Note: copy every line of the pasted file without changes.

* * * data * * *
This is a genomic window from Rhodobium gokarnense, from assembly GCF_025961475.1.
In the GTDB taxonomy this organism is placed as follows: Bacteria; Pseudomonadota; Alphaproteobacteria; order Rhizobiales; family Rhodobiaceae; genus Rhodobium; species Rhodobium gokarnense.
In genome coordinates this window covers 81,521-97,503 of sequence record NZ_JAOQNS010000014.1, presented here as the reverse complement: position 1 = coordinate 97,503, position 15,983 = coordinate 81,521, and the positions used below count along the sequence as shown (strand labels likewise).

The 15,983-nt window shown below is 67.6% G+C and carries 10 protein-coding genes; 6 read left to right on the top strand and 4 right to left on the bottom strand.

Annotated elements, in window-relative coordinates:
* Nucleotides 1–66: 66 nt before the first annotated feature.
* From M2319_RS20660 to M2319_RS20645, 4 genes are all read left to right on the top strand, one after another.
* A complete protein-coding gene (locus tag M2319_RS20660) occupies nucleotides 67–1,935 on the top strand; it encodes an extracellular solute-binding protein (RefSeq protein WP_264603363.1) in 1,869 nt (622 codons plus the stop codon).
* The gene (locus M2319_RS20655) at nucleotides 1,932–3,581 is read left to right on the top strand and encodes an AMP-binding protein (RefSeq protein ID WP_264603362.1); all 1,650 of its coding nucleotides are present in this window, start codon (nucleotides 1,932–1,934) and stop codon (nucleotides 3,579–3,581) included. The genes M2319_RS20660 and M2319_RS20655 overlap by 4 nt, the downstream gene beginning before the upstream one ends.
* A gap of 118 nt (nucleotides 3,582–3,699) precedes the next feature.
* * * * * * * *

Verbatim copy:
This is a genomic window from Rhodobium gokarnense, from assembly GCF_025961475.1.
In the GTDB taxonomy this organism is placed as follows: Bacteria; Pseudomonadota; Alphaproteobacteria; order Rhizobiales; family Rhodobiaceae; genus Rhodobium; species Rhodobium gokarnense.
In genome coordinates this window covers 81,521-97,503 of sequence record NZ_JAOQNS010000014.1, presented here as the reverse complement: position 1 = coordinate 97,503, position 15,983 = coordinate 81,521, and the positions used below count along the sequence as shown (strand labels likewise).

The 15,983-nt window shown below is 67.6% G+C and carries 10 protein-coding genes; 6 read left to right on the top strand and 4 right to left on the bottom strand.

Annotated elements, in window-relative coordinates:
* Nucleotides 1–66: 66 nt before the first annotated feature.
* From M2319_RS20660 to M2319_RS20645, 4 genes are all read left to right on the top strand, one after another.
* A complete protein-coding gene (locus tag M2319_RS20660) occupies nucleotides 67–1,935 on the top strand; it encodes an extracellular solute-binding protein (RefSeq protein WP_264603363.1) in 1,869 nt (622 codons plus the stop codon).
* The gene (locus M2319_RS20655) at nucleotides 1,932–3,581 is read left to right on the top strand and encodes an AMP-binding protein (RefSeq protein ID WP_264603362.1); all 1,650 of its coding nucleotides are present in this window, start codon (nucleotides 1,932–1,934) and stop codon (nucleotides 3,579–3,581) included. The genes M2319_RS20660 and M2319_RS20655 overlap by 4 nt, the downstream gene beginning before the upstream one ends.
* A gap of 118 nt (nucleotides 3,582–3,699) precedes the next feature.